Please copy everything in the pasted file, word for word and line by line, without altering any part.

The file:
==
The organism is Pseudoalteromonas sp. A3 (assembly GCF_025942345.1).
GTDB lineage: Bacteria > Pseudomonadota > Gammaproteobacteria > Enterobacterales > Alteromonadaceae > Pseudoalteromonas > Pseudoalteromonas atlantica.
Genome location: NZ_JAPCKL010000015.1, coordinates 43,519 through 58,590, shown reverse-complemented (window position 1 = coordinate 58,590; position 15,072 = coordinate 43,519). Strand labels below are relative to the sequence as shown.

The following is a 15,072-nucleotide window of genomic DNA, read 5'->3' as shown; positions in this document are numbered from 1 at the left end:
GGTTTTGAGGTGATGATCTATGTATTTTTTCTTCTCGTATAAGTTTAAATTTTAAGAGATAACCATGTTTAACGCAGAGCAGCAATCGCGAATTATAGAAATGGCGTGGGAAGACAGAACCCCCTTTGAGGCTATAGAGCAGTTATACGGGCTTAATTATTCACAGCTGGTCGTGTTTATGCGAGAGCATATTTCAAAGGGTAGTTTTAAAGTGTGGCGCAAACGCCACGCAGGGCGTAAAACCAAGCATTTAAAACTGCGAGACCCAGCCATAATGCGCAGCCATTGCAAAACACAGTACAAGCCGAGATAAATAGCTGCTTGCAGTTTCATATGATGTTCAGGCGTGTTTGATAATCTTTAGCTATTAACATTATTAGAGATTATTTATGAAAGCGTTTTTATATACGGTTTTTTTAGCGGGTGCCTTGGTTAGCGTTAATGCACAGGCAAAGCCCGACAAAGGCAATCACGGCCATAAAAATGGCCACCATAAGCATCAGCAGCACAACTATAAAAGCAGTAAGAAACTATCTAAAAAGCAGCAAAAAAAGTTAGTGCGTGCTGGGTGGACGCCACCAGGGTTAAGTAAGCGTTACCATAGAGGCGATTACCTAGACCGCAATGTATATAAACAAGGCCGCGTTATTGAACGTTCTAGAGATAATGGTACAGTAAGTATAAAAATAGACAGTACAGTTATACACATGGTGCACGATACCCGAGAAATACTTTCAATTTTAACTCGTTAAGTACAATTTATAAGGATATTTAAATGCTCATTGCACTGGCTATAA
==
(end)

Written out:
The organism is Pseudoalteromonas sp. A3 (assembly GCF_025942345.1).
GTDB lineage: Bacteria > Pseudomonadota > Gammaproteobacteria > Enterobacterales > Alteromonadaceae > Pseudoalteromonas > Pseudoalteromonas atlantica.
Genome location: NZ_JAPCKL010000015.1, coordinates 43,519 through 58,590, shown reverse-complemented (window position 1 = coordinate 58,590; position 15,072 = coordinate 43,519). Strand labels below are relative to the sequence as shown.

The following is a 15,072-nucleotide window of genomic DNA, read 5'->3' as shown; positions in this document are numbered from 1 at the left end:
GGTTTTGAGGTGATGATCTATGTATTTTTTCTTCTCGTATAAGTTTAAATTTTAAGAGATAACCATGTTTAACGCAGAGCAGCAATCGCGAATTATAGAAATGGCGTGGGAAGACAGAACCCCCTTTGAGGCTATAGAGCAGTTATACGGGCTTAATTATTCACAGCTGGTCGTGTTTATGCGAGAGCATATTTCAAAGGGTAGTTTTAAAGTGTGGCGCAAACGCCACGCAGGGCGTAAAACCAAGCATTTAAAACTGCGAGACCCAGCCATAATGCGCAGCCATTGCAAAACACAGTACAAGCCGAGATAAATAGCTGCTTGCAGTTTCATATGATGTTCAGGCGTGTTTGATAATCTTTAGCTATTAACATTATTAGAGATTATTTATGAAAGCGTTTTTATATACGGTTTTTTTAGCGGGTGCCTTGGTTAGCGTTAATGCACAGGCAAAGCCCGACAAAGGCAATCACGGCCATAAAAATGGCCACCATAAGCATCAGCAGCACAACTATAAAAGCAGTAAGAAACTATCTAAAAAGCAGCAAAAAAAGTTAGTGCGTGCTGGGTGGACGCCACCAGGGTTAAGTAAGCGTTACCATAGAGGCGATTACCTAGACCGCAATGTATATAAACAAGGCCGCGTTATTGAACGTTCTAGAGATAATGGTACAGTAAGTATAAAAATAGACAGTACAGTTATACACATGGTGCACGATACCCGAGAAATACTTTCAATTTTAACTCGTTAAGTACAATTTATAAGGATATTTAAATGCTCATTGCACTGGCTATAA